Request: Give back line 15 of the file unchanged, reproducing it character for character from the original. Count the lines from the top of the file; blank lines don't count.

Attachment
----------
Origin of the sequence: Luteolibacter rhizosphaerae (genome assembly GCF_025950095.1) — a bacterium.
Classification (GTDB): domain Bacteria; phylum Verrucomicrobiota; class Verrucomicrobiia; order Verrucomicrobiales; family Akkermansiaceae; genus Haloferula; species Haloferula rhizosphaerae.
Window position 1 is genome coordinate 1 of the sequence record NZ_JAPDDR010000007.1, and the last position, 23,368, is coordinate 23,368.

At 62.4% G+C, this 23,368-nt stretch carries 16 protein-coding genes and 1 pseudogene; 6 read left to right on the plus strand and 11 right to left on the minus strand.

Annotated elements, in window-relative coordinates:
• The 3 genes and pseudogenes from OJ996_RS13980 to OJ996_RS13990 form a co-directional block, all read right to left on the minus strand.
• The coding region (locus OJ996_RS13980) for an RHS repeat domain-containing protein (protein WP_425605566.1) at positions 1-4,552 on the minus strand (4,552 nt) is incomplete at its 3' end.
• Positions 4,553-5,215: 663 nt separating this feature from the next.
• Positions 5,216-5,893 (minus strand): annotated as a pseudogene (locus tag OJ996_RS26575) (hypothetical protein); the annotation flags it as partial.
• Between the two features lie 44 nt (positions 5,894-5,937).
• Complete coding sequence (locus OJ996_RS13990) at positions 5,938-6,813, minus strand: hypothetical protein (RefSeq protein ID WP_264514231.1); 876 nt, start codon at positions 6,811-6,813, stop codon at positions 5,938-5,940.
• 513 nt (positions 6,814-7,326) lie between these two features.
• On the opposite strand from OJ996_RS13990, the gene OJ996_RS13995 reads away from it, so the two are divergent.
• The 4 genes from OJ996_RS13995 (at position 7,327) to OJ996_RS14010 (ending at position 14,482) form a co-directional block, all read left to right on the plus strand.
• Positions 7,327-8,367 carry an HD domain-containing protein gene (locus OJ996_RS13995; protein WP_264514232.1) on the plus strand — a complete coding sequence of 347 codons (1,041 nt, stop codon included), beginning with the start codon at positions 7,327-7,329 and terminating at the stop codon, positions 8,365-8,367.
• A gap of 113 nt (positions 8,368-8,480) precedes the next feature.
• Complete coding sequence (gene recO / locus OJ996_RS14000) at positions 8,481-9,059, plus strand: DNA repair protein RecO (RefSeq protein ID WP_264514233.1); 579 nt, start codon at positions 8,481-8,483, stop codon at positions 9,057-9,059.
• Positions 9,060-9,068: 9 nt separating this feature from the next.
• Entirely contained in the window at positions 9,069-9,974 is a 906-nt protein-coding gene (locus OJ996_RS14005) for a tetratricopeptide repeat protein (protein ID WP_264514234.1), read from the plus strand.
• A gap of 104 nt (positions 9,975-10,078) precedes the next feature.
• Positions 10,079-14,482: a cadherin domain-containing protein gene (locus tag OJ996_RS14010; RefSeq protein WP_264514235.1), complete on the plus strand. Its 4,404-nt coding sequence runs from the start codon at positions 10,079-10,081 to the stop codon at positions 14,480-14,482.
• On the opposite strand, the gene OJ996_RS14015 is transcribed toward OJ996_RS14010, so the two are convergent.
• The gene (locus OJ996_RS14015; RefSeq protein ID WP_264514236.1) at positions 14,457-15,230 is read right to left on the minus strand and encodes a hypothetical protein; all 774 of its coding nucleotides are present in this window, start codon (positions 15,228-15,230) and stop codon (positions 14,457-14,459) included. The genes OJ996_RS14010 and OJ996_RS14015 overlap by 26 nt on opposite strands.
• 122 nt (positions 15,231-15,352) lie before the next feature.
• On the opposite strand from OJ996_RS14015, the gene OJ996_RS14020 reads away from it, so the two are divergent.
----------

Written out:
• Positions 7,327-8,367 carry an HD domain-containing protein gene (locus OJ996_RS13995; protein WP_264514232.1) on the plus strand — a complete coding sequence of 347 codons (1,041 nt, stop codon included), beginning with the start codon at positions 7,327-7,329 and terminating at the stop codon, positions 8,365-8,367.